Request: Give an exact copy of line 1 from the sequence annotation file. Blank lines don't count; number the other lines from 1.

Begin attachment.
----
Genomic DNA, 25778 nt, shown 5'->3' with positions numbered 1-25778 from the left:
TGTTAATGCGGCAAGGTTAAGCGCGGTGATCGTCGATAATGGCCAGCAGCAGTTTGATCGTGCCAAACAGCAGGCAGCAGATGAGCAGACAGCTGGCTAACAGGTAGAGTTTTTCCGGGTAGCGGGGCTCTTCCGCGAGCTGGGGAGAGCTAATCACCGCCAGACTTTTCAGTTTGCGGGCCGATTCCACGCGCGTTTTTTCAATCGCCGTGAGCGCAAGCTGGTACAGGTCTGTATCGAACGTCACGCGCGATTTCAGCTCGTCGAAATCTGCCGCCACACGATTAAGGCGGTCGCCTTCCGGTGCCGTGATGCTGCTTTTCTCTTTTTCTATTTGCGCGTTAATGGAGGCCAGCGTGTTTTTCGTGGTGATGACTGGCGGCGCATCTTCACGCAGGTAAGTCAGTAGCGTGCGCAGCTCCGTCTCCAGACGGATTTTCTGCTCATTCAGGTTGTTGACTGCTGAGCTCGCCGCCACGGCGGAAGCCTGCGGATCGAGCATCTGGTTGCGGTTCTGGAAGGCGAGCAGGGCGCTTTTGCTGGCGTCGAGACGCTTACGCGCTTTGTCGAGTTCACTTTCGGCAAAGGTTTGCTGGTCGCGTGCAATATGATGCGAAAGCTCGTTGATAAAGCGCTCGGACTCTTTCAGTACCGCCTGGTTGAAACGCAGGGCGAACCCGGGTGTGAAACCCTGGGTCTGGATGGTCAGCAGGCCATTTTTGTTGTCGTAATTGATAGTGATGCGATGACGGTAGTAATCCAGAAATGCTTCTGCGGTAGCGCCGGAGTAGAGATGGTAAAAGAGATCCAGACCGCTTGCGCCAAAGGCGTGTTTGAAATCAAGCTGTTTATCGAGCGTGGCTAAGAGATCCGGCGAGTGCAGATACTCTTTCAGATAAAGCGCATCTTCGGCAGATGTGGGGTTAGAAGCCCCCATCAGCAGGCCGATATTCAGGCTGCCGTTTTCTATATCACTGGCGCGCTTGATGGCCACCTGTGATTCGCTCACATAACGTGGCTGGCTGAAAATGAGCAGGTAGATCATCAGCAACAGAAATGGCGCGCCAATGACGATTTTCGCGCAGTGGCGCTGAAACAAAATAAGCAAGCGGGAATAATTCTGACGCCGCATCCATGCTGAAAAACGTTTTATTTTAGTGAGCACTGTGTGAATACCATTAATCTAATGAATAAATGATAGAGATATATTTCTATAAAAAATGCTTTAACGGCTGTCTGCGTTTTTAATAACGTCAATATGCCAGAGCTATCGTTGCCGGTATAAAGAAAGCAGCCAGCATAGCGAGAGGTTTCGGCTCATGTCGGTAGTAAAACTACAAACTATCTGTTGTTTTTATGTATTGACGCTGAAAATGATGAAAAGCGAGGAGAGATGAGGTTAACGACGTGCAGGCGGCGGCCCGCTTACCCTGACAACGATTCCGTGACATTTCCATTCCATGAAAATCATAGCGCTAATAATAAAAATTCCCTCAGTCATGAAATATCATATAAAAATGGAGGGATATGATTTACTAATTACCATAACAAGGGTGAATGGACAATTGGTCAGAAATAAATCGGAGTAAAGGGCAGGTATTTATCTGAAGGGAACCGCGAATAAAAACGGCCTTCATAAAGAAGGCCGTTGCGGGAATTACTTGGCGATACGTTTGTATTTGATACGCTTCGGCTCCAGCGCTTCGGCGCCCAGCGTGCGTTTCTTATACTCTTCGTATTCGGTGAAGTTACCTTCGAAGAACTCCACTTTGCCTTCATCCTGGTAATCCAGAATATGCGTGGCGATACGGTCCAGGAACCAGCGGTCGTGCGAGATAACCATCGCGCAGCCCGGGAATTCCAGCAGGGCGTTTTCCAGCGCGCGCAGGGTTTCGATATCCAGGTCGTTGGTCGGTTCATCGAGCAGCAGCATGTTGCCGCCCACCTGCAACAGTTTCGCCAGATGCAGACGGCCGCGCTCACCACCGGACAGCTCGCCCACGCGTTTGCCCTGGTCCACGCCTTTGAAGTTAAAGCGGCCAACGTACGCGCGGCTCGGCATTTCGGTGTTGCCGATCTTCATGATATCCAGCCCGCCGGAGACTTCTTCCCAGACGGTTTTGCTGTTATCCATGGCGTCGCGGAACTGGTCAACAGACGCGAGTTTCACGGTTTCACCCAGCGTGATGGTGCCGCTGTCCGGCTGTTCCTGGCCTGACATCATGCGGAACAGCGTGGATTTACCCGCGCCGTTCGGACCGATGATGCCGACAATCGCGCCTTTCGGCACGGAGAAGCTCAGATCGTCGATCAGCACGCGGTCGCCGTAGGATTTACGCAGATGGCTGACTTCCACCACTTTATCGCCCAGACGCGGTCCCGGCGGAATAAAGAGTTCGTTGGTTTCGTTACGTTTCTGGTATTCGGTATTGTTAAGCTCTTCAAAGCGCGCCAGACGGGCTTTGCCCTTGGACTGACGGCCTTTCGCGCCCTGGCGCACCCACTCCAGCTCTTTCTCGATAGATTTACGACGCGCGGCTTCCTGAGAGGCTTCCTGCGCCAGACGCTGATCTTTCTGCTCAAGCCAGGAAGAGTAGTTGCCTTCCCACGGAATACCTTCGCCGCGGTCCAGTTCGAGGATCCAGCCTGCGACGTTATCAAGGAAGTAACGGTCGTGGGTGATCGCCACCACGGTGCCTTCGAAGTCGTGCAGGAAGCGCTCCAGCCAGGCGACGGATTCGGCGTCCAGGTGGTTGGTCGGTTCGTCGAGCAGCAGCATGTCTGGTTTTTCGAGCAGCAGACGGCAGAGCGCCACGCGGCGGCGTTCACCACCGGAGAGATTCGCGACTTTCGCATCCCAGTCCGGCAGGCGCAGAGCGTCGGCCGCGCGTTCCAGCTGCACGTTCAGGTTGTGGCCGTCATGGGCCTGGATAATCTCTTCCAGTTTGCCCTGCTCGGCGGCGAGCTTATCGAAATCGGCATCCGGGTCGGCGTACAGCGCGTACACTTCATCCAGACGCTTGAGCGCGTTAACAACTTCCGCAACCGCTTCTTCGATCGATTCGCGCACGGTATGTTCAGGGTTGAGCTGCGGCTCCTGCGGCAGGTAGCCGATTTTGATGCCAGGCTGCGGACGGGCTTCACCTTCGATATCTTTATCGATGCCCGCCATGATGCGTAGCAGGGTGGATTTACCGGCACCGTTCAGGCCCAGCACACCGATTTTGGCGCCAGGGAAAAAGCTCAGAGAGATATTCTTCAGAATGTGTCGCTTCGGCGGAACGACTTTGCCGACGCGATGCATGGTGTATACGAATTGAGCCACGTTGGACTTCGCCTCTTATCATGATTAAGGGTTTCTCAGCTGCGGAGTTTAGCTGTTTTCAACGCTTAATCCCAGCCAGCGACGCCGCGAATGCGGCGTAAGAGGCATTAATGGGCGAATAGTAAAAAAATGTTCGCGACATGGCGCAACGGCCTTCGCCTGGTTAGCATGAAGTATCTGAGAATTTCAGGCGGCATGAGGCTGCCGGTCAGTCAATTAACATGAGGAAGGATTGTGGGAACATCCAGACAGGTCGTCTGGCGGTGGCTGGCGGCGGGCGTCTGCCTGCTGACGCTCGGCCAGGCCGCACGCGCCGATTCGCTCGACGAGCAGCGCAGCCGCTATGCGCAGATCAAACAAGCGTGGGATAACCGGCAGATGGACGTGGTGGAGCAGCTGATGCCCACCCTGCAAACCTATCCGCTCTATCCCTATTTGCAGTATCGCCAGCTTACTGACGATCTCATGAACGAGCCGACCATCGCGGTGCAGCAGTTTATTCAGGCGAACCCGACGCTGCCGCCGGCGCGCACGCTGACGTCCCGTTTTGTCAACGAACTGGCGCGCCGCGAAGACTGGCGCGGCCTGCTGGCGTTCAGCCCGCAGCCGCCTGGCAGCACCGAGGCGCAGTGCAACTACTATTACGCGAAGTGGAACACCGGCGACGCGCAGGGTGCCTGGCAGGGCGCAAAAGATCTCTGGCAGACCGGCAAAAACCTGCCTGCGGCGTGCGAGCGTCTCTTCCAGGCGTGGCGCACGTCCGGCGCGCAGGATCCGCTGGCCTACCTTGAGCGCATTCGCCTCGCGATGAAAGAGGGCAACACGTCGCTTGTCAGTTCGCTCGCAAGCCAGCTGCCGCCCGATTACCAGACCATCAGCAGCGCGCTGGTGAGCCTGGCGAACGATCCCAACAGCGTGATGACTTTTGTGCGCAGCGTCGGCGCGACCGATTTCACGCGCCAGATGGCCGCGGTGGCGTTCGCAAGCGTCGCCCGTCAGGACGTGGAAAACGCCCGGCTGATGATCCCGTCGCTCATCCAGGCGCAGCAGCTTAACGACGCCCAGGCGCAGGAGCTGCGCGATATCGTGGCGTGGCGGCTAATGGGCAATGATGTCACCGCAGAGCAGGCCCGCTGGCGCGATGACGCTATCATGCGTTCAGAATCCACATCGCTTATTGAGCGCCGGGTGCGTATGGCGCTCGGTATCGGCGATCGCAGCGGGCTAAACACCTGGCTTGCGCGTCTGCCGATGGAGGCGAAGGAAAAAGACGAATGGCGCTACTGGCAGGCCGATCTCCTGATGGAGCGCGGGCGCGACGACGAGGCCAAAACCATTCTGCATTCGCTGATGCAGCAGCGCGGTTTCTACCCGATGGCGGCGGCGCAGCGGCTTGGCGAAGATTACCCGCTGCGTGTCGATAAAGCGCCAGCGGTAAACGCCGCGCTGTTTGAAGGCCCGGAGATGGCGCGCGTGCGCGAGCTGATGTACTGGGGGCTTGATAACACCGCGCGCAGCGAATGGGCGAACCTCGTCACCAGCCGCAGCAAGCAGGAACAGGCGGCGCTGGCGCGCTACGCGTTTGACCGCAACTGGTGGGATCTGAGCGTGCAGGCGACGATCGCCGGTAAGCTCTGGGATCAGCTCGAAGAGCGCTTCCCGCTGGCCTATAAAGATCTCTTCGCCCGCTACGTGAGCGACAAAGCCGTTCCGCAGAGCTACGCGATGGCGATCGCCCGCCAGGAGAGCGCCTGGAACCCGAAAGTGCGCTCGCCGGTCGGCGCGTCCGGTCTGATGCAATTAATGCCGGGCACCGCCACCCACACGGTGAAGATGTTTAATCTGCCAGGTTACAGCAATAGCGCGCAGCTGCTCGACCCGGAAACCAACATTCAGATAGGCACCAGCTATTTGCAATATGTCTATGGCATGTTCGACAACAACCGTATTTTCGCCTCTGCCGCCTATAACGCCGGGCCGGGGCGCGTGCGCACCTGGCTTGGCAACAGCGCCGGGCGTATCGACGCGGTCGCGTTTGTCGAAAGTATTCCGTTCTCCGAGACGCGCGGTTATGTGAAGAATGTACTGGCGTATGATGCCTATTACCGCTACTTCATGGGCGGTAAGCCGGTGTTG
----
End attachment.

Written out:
Genomic DNA, 25778 nt, shown 5'->3' with positions numbered 1-25778 from the left: